The head of the engineering faculty at the police laboratory told the Western Cape High Court that the cord, if tied once, could hold up to 39 kilograms.
Cape Town – The electrical cord used in Susan Rohde’s death would not have been able to support her weight, had she been hanging from it.
That’s the opinion of the head of engineering faculty at the police laboratory, Constable Daniel Poolman.
On Tuesday, Poolman told the Western Cape High Court that the cord, if tied once, could hold up to 39 kilograms.
Susan weighed 51kg.
He said if the cord was stretched over the 39kg limit it would have failed and would not have been able to revert itself back to its elastic form.
“A cord like this is not made to handle tensile forces, it’s made to conduct electricity.
“The cable would fail if force of more than 40kg is applied,” he said.
The defence advocate Graham Van der Spuy asked if this would be the same in a case of partial hanging, where the feet touch the ground.
In response, Poolman said he could not comment, as he did not conduct such tests.
Poolman also commented on the ligature mark on Susan’s neck.
He said based on his experience, which include the engineering and forensic work in vehicle accidents, that for a mark to be on the front part of the neck, Susan must have been strangled from behind.
Susan, the wife of former property mogul Jason Rohde was found dead in a locked bathroom in a room she shared with her husband at the Spier Wine Estate, on July 24, 2016.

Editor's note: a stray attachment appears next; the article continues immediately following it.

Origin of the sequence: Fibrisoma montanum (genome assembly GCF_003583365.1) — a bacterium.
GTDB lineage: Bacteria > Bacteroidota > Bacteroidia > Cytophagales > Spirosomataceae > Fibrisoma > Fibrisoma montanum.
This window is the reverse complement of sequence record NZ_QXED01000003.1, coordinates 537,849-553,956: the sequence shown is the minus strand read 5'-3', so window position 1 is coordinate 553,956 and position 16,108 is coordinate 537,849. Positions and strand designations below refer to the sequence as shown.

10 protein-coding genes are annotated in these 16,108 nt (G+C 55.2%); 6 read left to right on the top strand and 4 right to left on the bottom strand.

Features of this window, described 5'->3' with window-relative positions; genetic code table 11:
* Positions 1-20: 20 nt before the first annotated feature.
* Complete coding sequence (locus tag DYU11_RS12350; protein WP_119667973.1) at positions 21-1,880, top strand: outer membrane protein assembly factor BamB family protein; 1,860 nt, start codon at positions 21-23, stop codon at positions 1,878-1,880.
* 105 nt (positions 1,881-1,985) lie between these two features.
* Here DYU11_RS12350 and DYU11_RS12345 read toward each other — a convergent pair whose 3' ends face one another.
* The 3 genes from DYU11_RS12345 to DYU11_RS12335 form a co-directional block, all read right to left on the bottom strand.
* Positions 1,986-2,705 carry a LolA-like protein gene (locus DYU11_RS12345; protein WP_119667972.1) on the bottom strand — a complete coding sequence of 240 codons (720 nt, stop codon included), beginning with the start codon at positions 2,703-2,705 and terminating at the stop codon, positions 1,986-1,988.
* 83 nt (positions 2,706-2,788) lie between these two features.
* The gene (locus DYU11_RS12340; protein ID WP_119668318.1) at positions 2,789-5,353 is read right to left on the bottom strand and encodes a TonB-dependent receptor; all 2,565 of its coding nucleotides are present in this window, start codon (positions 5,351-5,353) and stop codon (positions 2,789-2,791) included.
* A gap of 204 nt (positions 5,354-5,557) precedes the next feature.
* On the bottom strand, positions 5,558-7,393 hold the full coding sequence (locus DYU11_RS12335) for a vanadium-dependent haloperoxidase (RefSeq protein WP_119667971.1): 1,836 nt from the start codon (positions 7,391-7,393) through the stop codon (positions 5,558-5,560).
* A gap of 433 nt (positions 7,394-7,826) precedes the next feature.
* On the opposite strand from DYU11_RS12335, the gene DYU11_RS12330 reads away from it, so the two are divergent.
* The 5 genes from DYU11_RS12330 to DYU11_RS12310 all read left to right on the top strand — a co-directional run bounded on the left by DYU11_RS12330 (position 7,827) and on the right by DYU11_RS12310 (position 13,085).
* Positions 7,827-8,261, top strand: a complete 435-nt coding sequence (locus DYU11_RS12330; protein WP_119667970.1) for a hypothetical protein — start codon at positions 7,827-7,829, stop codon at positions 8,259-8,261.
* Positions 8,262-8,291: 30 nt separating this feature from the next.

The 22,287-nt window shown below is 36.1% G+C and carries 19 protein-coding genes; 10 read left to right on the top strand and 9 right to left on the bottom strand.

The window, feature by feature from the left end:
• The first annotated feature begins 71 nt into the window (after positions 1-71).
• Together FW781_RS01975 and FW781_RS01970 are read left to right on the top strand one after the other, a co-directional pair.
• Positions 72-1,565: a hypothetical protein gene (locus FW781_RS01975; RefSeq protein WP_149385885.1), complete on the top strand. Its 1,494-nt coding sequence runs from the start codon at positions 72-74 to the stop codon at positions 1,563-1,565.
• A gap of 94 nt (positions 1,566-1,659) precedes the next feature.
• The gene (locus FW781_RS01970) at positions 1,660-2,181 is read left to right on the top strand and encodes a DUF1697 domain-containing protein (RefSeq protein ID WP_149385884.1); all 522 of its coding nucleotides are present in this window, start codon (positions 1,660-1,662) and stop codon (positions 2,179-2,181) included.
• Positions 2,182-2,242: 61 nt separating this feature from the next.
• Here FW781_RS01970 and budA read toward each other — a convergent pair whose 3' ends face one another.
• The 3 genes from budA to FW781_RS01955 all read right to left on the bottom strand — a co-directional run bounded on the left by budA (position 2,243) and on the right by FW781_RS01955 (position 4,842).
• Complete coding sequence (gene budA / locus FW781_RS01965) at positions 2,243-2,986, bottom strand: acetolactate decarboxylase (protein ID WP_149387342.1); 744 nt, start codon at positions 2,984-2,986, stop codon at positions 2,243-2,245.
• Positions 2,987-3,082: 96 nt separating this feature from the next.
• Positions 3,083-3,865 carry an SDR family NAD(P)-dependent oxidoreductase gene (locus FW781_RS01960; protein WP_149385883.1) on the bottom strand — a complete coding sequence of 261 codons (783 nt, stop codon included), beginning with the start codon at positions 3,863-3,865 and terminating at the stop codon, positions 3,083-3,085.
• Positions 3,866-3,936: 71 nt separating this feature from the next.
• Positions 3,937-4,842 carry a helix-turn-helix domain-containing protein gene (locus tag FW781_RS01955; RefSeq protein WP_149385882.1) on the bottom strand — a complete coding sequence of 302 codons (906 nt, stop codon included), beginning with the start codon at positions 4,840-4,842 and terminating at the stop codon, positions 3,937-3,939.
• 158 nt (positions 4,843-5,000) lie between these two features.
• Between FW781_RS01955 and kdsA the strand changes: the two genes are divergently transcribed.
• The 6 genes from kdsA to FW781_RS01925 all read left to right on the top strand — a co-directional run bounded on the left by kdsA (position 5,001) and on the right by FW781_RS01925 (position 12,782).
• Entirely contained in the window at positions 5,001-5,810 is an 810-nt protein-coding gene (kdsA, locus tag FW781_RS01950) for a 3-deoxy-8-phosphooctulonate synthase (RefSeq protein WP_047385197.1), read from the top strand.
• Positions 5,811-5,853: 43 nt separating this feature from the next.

She was found with an electronic cord coiled around her neck. The cord had been tied to the hook of the bathroom door.
It is the State’s case that she was murdered by her husband, but the defence argues that it was suicide.
Spier Wine Estate chief executive, Joep Schoof, also testified in court after it was alleged by the defence that his employee and the handyman who first witnessed Susan’s body, Desmond Daniels, had been coached.
The defence made the allegation two weeks ago, after pictures surfaced of Daniels and Schoof eating together during lunch time, while Daniels was still under oath and giving testimony in the Western Cape High Court.
“Spier has no interest, gain or loss other than our team members who need to be here in court,” said Schoof.
He said the hotel company was responsible for getting Daniels to court and whenever they did speak, it was not about the case.
“I would tell him I don’t want to talk about the trial. We had lunch, coffee and we spoke about the rain, water and his family – those kind of topics,” he said.
Schoof said he wanted to ensure Daniels was eating, and that he was being transported to the court safely.
“I was here to look after him and that’s what I did,” he said.